Rosie March once felt her bond with her sister was unbreakable. Owing Scarlett her life, Rosie hunts fiercely alongside her. Now Rosie dreams of a life beyond the wolves and finds herself drawn to Silas, a young woodsman who is deadly with an ax– but loving him means betraying her sister and has the potential to destroy all they’ve worked for.

Twenty-five-year-old Jackson Pearce delivers a dark, taut fairy tale with heart-pounding action, fierce sisterly love, and a romance that will leave readers breathless.

I’m so excited to read this.  The cover itself would have drawn me in and held me captive, but I’ve been watching Jackson Pearce’s blog and twitter, and I really just think she’s one of the smartest, sassiest authors to hit YA in a while, and I’m excited to watch her take the YA market by force.


Lisa’s Tuesday Perspective: Percy Jackson & the Olympians: The Lightning Thief by Rick Riordan

The cover on my copy of The Lightning Thief by Rick Riordan has a quote at the bottom calling it “riotously paced,” and boy, is that ever accurate.  The Lightning Thief is almost as ADHD as its hero, Percy Jackson, but when it comes to quick and light reading, it definitely hits the mark.  Riordan flips through mythological characters and storylines like a fly jumping from one piece of fruit to another, and each little morsel of mythology is presented in a way that’s both fun and educational—no worries that you’re missing out on a good joke or something just because you’re not a scholar on Greek myths.

But let me back up a little bit.  Percy Jackson is kind of the Harry Potter of the Greek mythology world.  He’s not an orphan, but he is a misfit who’s been kicked out of a lot of schools for learning and behavioral problems.  And then one day his math teacher tries to kill him—literally.  He then learns that not only is his best friend actually a satyr, but his Latin teacher isn’t exactly as meets the eye, either.  Soon he’s headed to Half Blood Camp, and claimed as Poseidon’s son.  Not long after that, though, it’s learned that Zeus’ object of power—his master lightning bolt, has been stolen, and someone has framed Percy as the thief.  With a couple of friends along for the ride, Percy has to recover the stolen item and return it to Mt. Olympus before the Summer Solstice.  A big enough task as is—considering who everyone thinks the real thief probably was—but things are made that much worse by the fact that monsters are chasing them down at every turn.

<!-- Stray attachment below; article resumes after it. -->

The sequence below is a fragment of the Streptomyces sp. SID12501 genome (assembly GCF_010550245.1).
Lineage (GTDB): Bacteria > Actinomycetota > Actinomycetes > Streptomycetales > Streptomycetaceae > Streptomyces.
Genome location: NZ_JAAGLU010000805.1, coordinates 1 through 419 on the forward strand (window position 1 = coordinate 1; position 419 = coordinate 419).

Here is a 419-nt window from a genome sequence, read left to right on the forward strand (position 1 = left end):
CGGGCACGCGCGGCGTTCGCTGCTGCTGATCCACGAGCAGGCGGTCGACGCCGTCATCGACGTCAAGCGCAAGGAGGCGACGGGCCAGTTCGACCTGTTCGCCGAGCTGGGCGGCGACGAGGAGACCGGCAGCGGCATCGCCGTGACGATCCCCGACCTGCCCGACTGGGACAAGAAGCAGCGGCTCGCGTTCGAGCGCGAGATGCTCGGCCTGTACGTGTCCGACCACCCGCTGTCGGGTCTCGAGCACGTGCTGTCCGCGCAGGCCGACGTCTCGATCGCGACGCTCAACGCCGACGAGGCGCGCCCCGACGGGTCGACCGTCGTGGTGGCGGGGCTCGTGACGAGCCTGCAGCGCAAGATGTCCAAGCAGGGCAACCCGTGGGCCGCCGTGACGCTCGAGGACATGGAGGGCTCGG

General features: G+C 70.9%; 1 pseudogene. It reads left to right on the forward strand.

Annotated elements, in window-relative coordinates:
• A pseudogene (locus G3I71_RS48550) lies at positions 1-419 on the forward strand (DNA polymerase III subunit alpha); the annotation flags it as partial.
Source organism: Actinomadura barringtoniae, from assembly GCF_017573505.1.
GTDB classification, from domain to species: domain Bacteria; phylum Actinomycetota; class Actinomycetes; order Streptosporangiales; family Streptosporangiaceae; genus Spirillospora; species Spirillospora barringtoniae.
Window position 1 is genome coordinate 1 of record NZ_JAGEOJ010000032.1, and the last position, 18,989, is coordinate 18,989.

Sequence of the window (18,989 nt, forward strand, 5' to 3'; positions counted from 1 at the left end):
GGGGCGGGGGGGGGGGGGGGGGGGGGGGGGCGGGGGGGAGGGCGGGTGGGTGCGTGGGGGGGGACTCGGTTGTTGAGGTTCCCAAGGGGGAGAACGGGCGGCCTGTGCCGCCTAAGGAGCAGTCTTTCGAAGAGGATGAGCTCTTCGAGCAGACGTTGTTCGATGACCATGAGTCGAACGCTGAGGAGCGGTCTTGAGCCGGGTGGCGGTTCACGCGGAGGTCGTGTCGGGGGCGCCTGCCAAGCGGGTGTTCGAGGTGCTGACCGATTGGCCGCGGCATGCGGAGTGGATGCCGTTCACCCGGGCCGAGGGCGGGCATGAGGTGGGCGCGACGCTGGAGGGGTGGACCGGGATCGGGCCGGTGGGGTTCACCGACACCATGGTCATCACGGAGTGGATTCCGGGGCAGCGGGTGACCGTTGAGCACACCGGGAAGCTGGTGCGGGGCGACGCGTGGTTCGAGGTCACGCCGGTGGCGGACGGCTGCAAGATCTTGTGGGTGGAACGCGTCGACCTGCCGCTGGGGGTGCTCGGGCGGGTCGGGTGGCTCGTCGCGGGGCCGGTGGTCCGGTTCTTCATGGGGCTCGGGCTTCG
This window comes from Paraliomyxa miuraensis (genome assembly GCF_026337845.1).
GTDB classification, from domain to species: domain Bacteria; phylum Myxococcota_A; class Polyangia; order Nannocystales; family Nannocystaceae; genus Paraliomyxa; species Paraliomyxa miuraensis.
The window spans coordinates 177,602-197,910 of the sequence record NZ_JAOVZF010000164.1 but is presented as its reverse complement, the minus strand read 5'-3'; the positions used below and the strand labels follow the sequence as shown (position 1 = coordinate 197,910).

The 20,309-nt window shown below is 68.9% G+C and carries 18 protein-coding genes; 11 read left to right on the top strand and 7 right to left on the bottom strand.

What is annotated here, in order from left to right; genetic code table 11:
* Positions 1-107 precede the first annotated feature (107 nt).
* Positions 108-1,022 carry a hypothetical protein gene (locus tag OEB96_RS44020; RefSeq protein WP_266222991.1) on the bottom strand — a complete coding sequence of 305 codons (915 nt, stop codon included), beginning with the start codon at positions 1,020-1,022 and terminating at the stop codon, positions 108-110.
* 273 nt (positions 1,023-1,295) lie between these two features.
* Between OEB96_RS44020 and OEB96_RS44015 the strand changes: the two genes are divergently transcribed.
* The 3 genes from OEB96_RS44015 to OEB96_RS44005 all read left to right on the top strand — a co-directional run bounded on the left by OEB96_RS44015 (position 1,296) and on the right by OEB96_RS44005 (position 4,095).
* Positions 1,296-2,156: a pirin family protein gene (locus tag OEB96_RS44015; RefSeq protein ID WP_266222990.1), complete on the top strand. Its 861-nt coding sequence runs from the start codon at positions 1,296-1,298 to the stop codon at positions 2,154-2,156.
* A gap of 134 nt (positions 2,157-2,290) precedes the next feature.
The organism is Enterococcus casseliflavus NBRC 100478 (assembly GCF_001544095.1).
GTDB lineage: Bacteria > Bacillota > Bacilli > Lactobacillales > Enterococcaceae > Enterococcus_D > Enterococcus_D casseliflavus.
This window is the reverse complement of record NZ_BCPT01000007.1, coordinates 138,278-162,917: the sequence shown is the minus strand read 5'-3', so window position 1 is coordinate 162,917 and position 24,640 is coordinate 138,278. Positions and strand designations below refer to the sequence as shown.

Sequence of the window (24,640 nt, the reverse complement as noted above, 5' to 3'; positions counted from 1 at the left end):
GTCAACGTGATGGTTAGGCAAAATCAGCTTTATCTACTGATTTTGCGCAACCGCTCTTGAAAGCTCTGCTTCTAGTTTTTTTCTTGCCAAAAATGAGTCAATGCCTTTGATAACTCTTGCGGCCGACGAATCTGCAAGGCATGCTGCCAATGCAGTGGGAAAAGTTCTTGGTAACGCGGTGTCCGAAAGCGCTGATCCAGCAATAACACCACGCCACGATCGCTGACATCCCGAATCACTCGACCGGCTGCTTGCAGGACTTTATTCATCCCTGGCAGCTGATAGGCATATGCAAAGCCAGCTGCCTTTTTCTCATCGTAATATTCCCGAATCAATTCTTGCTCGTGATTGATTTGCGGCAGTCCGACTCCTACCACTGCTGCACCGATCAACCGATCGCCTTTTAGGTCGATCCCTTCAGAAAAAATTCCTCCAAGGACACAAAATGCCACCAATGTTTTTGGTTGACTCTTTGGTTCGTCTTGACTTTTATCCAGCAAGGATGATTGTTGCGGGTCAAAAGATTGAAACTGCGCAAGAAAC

I have to admit, the writing in this book isn’t the highest-quality stuff that I’ve ever read.  Most of the side characters are little more than cardboard cut-outs that talk, and if there weren’t so much mythology to draw from, these might not be very good books.  But the fact is, there is a ton of mythology to draw from, and Riordan weaves it so entertainingly into Percy’s trials and troubles that these books are really out-and-out fun.  I’m already a quarter of the way through the second one, and the action and reading doesn’t slow down at all.

The Lightning Thief is kind of a formulaic book, but the formula works.  Well.  And I’m honestly flying through these book.  Well, as fast as a crazy, full-to-the-tilt schedule allows me to, at least.  A- for The Lightning Thief.


Lisa’s Tuesday Perspective: Want-to-Reads – 2010 Debut Authors

Like a lot of you, probably, I’m always on the lookout for new authors.  Sure there are a trillion books out there I haven’t read yet, but that doesn’t mean I can’t keep my eye out for one more, right?  Or two, maybe?  Here are a couple of 2010 debut authors whose first novels are ones I’m really interested in.

Brightly Woven by Alexandra Bracken

Sydelle Mirabil is living proof that, with a single drop of rain, a life can be changed forever. Tucked away in the farthest reaches of the kingdom, her dusty village has suffered under the weight of a strangely persistent drought. That is, of course, until a wizard wanders into town and brings the rain with him.

In return for this gift, Wayland North is offered any reward he desires—and no one is more surprised than Sydelle when, without any explanation, he chooses her. Taken from her home, Sydelle hardly needs encouragement to find reasons to dislike North. He drinks too much and bathes too little, and if that isn’t enough to drive her to madness, North rarely even uses the magic he takes such pride in possessing. Yet, it’s not long before she realizes there’s something strange about the wizard, who is as fiercely protective of her as he is secretive about a curse that turns his limbs a sinister shade of black and leaves him breathless with agony. Unfortunately, there is never a chance for her to seek answers.

I love the title and cover of this book… and I’m a sucker for mysterious strangers and unexplained preferences made by them… if that makes any sense.  I’m not always one for high fantasy, but I want to know this wizard’s secret and I’ve only read the back cover.